The partnership between FCVic and Social Security Rights Victoria (SSRV), the Integrated Services Project (ISP), aims to improve client outcomes through financial counsellors and social security lawyers working together more effectively.
This month we are reporting on the new changes to the Disability Support Pension (‘DSP’) impairment tables. To be eligible for the DSP, an applicant must score 20 points on the impairment tables, either on one table or across multiple tables. There are 15 tables, each covering different kinds of symptoms a person may have. Each table has four levels of impairment severity ratings, mild (5 points), moderate (10 points), and severe (20 points.) The current legal instrument containing the impairment tables was set to expire in April 2023.
In preparation of the expiry, the Department of Social Services undertook a review of the impairment tables throughout 2021 and 2022. As part of this review, they consulted various stakeholders including disability peak bodies, medical and allied health organisations, welfare and advocacy organisations and members of the public. In 2022, SSRV attended a consultation meeting and voiced our concerns about the existing impairment tables, provided positive feedback on some of the proposed reforms and identified other key areas of reform that we felt still needed to be addressed.
The new instrument, Social Security (Tables for the Assessment of Work-related Impairment for Disability Support Pension) Determination 2023, has now been finalised and commences on 1 April 2023. It applies to claims for Disability Support Pension made on or after 1 April 2023. Claims that were made before this date will still be covered by the previous Determination.
One of the key changes to the impairment tables includes:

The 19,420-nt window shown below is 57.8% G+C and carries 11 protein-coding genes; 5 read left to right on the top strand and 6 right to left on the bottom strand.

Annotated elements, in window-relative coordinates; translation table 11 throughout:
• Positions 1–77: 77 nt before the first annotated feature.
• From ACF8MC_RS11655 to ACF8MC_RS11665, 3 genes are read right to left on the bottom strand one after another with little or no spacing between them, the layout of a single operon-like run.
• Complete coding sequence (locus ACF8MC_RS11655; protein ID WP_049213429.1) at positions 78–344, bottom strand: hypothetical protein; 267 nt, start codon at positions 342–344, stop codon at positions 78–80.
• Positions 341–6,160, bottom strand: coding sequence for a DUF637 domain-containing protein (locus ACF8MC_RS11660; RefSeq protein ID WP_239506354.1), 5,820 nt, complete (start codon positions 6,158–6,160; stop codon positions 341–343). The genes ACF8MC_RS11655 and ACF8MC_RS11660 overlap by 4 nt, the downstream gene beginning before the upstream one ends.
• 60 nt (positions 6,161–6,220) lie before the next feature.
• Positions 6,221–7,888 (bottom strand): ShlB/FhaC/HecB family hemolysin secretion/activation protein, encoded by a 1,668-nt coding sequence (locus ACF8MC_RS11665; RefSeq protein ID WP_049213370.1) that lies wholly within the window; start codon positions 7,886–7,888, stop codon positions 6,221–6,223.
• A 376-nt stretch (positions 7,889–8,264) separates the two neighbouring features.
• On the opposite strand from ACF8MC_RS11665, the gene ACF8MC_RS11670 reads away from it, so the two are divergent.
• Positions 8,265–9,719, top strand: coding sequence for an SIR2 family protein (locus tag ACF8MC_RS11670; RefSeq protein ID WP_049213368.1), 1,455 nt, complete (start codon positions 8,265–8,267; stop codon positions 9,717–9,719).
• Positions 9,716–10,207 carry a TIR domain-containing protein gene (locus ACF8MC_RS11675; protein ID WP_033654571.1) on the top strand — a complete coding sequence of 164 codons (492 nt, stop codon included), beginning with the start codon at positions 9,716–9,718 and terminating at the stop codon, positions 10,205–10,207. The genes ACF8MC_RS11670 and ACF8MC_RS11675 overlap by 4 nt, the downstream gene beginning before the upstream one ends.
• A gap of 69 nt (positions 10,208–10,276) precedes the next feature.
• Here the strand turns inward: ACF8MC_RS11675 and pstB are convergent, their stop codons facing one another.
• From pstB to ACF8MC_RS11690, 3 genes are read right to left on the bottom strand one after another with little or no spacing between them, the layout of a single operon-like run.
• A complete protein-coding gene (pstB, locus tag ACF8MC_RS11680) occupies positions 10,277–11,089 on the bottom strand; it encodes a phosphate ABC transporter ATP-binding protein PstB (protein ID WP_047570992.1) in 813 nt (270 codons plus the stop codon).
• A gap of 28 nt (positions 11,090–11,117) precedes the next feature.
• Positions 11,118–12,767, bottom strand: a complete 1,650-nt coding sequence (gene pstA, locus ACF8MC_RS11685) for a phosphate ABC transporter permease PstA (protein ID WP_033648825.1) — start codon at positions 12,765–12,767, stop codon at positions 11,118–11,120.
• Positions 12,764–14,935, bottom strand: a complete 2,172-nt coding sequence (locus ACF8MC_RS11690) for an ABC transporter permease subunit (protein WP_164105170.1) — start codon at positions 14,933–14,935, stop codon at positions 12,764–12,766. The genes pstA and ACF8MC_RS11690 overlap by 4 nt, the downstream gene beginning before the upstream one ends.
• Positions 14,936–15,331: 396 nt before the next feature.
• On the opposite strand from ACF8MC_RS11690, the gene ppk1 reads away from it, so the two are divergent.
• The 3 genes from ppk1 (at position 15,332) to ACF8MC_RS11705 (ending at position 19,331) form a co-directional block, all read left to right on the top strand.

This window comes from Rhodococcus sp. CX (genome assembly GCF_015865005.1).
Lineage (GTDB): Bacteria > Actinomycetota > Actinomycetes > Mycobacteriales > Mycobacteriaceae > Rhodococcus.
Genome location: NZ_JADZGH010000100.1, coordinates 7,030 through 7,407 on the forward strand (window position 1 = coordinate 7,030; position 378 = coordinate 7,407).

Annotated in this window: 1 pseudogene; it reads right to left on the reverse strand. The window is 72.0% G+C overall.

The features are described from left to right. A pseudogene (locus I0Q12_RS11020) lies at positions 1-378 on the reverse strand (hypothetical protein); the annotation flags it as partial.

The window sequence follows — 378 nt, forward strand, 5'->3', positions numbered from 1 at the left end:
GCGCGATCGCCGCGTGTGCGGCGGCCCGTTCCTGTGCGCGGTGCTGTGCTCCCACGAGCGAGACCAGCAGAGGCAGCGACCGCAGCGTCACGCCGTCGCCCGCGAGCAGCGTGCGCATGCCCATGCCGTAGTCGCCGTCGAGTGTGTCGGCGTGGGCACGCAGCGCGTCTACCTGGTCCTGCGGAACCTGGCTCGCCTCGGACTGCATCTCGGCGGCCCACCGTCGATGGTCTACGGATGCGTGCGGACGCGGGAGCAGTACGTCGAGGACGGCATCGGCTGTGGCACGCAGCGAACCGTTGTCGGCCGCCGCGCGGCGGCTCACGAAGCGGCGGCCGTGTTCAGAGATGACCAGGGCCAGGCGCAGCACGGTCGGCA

Changes to ‘Fully Diagnosed, Full Treated and Fully Stabilised’
Previous to the amendments, an applicant needed to demonstrate that their medical condition was ‘permanent,’ meaning that the condition was ‘fully diagnosed, fully treated and fully stabilised.’
The amendments remove the terminology of a ‘permanent condition.’ The Determination now reads that a medical condition must be “diagnosed, reasonably treated and stabilised.”
The Department of Social Services has advised the language has been reformed to better reflect the actual requirements people must meet. The Explanatory Statement states that previously the legislation required a condition be ‘fully treated’ but in practice the Secretary would accept a condition that was ‘reasonably treated.’ The Explanatory Statement goes on to say that the term ‘fully treated’ overstated that actual requirements and made the threshold appear higher than it ought to have been. Our service observed that this led to confusion amongst applicants, their treating doctors and their supports, and it is hoped that clarifying this will help to simplify the process for applicants.
The amendments require a person’s condition to be reasonably treated with consideration to the treatment options available to them. The Social Security Guide has examples of when applicants may not proceed with treatment, but it can still be considered that their condition is ‘reasonably treated’ as they’ve exhausted all reasonable treatment options available to them. This includes situations when the treatment;
- Is prohibitively expensive or involves long travel.
- Is experimental and may cause further harm to the individual.
- Is not expected to result in significant functional impairment.
There are also other changes to the Determination. At the moment, we are anticipating what we believe the impact will be and advising applicants on the challenges or hurdles they may face. We expect to see the impact of the changes more clearly as Centrelink and the Administrative Appeals Tribunal begin to consider DSP claims made under the new 2023 Determination.
DSP Help – Updated
Readers may be familiar with SSRV’s website DSP Help. SSRV created this website to help applications and health professionals with the process of applying for the DSP.
The website has information about the application process and eligibility criteria for the DSP. It also has a ‘Medical Evidence Bot’ which allows an individual to enter details about their medical impairments and then creates a personalised DSP Evidence Kit. The kit includes a template letter which can be provided to treating doctors to obtain new medical evidence.
DSP Help will release updates on 1 April 2023 to ensure the content is up to date and relevant.
Keep in touch
We’re looking froward to seeing those registered for our Community Legal Education session on Centrelink Debts on 3 April.
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